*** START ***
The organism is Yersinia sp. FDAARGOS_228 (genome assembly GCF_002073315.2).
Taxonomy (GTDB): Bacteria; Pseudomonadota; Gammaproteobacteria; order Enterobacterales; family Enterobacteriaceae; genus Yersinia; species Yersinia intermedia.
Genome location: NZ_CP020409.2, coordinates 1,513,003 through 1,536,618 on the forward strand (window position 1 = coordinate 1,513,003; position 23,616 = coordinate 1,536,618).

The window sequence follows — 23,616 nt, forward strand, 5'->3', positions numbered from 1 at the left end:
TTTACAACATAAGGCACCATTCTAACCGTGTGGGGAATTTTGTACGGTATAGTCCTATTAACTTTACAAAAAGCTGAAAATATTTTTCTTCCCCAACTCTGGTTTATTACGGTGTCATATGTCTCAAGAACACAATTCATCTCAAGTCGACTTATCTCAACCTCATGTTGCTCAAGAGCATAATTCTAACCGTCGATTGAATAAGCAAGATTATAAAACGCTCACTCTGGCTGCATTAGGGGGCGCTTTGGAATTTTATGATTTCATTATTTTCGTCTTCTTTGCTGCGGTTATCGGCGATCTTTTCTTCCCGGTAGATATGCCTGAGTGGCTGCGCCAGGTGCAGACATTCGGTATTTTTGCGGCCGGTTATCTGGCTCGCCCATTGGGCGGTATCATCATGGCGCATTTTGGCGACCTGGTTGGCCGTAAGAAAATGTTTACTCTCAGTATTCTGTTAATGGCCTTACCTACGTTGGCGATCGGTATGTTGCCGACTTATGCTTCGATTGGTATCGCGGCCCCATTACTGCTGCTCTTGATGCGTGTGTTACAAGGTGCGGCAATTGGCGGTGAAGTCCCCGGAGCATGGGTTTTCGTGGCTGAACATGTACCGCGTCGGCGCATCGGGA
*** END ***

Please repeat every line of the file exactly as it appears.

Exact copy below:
The organism is Yersinia sp. FDAARGOS_228 (genome assembly GCF_002073315.2).
Taxonomy (GTDB): Bacteria; Pseudomonadota; Gammaproteobacteria; order Enterobacterales; family Enterobacteriaceae; genus Yersinia; species Yersinia intermedia.
Genome location: NZ_CP020409.2, coordinates 1,513,003 through 1,536,618 on the forward strand (window position 1 = coordinate 1,513,003; position 23,616 = coordinate 1,536,618).

The window sequence follows — 23,616 nt, forward strand, 5'->3', positions numbered from 1 at the left end:
TTTACAACATAAGGCACCATTCTAACCGTGTGGGGAATTTTGTACGGTATAGTCCTATTAACTTTACAAAAAGCTGAAAATATTTTTCTTCCCCAACTCTGGTTTATTACGGTGTCATATGTCTCAAGAACACAATTCATCTCAAGTCGACTTATCTCAACCTCATGTTGCTCAAGAGCATAATTCTAACCGTCGATTGAATAAGCAAGATTATAAAACGCTCACTCTGGCTGCATTAGGGGGCGCTTTGGAATTTTATGATTTCATTATTTTCGTCTTCTTTGCTGCGGTTATCGGCGATCTTTTCTTCCCGGTAGATATGCCTGAGTGGCTGCGCCAGGTGCAGACATTCGGTATTTTTGCGGCCGGTTATCTGGCTCGCCCATTGGGCGGTATCATCATGGCGCATTTTGGCGACCTGGTTGGCCGTAAGAAAATGTTTACTCTCAGTATTCTGTTAATGGCCTTACCTACGTTGGCGATCGGTATGTTGCCGACTTATGCTTCGATTGGTATCGCGGCCCCATTACTGCTGCTCTTGATGCGTGTGTTACAAGGTGCGGCAATTGGCGGTGAAGTCCCCGGAGCATGGGTTTTCGTGGCTGAACATGTACCGCGTCGGCGCATCGGGA